No such luck and instead I stayed out drinking till 3am with Chris and Vic (Vik?), a lovely couple from London that I met on the trip and had no such chat about dairy plant cleaner. This was their third holiday to try and see the Lights having been to Sweden and Iceland before with no luck. They had started to believe it was all a scam, begun by Joanna Lumley to scam tourists of cash. We had decided that to cheer us all up meant we must hit other ventures instead and resigned ourselves to the fact that yes it would cost £20 for a round of three beers, but beers were really needed. Walking past bar after bar of girls in high heels and miniskirts despite arctic temperatures (it happens all over the world apparently), playing the sort of music that sounds like a heart monitor in an earthquake, we discovered the only 'quiet' bar in the area and huddled in the corner amongst other old people and had a really nice night.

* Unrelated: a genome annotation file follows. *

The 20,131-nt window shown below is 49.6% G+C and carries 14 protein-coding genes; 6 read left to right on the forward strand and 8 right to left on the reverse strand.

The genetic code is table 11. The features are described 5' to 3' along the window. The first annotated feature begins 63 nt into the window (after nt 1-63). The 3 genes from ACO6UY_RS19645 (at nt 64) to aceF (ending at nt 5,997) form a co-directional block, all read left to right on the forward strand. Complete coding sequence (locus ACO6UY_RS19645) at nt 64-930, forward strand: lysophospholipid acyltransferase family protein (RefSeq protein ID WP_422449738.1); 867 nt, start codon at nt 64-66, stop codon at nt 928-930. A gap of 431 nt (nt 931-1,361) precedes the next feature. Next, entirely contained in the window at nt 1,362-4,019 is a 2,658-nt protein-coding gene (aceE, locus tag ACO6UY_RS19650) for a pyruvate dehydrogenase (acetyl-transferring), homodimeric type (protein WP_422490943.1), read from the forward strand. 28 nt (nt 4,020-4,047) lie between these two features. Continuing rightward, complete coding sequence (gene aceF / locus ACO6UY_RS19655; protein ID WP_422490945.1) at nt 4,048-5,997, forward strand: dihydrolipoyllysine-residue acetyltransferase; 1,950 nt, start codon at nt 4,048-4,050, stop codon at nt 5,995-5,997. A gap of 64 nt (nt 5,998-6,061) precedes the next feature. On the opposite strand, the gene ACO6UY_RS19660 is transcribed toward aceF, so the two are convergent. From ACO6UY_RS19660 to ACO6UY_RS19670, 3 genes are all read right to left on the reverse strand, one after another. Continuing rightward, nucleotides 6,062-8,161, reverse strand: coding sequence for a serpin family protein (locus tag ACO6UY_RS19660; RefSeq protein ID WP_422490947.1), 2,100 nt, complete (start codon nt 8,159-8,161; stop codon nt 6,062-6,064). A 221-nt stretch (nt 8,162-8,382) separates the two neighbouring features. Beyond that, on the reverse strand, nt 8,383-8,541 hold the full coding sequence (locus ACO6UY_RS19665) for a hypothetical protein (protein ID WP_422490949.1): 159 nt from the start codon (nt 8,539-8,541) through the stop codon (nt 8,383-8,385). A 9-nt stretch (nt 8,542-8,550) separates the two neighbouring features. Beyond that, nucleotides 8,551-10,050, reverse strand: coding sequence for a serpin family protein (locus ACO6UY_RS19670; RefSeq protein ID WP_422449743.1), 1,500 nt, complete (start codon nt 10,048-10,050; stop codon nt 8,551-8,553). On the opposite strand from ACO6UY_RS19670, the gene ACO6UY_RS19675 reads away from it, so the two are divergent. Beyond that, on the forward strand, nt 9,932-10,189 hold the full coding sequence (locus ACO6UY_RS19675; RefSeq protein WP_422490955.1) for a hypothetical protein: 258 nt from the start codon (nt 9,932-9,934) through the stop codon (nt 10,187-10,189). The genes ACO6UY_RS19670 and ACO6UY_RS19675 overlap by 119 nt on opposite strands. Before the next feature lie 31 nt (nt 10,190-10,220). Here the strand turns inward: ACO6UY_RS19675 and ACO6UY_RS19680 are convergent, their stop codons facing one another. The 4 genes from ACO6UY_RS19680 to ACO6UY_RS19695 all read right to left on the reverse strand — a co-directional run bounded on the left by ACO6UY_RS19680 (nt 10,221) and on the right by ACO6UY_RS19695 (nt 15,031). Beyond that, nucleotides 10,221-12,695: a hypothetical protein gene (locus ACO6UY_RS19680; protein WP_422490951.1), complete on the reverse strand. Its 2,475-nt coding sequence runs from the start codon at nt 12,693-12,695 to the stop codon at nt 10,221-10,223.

One last chance to see the Lights again tonight, though Auroral forecast is low and there's clouds again in the sky, so it doesn't seem likely. If not, well, I'll just have to come back. Till then I'm going up a mountain to eat waffles. You heard me.
Sorry if today's entry was more travel journal than comical entry, but Mack's beer is more potent than I thought.